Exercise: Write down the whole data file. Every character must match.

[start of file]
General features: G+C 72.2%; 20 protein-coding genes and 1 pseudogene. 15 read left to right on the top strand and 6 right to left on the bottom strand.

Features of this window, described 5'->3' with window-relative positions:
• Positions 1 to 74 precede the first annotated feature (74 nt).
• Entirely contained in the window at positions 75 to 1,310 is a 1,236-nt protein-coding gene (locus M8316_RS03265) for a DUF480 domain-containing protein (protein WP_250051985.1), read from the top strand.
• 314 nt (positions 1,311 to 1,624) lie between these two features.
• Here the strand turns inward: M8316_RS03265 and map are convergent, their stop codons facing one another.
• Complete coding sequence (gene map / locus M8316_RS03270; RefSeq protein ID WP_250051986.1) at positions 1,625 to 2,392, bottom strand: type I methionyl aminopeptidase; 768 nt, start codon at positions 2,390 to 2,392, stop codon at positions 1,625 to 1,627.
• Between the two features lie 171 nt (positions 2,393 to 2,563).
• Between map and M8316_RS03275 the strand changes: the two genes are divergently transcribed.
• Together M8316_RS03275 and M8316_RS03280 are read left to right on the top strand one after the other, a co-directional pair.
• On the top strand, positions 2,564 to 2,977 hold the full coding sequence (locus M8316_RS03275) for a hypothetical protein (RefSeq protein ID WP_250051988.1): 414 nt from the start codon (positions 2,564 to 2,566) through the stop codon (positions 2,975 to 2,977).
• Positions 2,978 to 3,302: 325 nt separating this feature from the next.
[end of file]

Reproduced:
General features: G+C 72.2%; 20 protein-coding genes and 1 pseudogene. 15 read left to right on the top strand and 6 right to left on the bottom strand.

Features of this window, described 5'->3' with window-relative positions:
• Positions 1 to 74 precede the first annotated feature (74 nt).
• Entirely contained in the window at positions 75 to 1,310 is a 1,236-nt protein-coding gene (locus M8316_RS03265) for a DUF480 domain-containing protein (protein WP_250051985.1), read from the top strand.
• 314 nt (positions 1,311 to 1,624) lie between these two features.
• Here the strand turns inward: M8316_RS03265 and map are convergent, their stop codons facing one another.
• Complete coding sequence (gene map / locus M8316_RS03270; RefSeq protein ID WP_250051986.1) at positions 1,625 to 2,392, bottom strand: type I methionyl aminopeptidase; 768 nt, start codon at positions 2,390 to 2,392, stop codon at positions 1,625 to 1,627.
• Between the two features lie 171 nt (positions 2,393 to 2,563).
• Between map and M8316_RS03275 the strand changes: the two genes are divergently transcribed.
• Together M8316_RS03275 and M8316_RS03280 are read left to right on the top strand one after the other, a co-directional pair.
• On the top strand, positions 2,564 to 2,977 hold the full coding sequence (locus M8316_RS03275) for a hypothetical protein (RefSeq protein ID WP_250051988.1): 414 nt from the start codon (positions 2,564 to 2,566) through the stop codon (positions 2,975 to 2,977).
• Positions 2,978 to 3,302: 325 nt separating this feature from the next.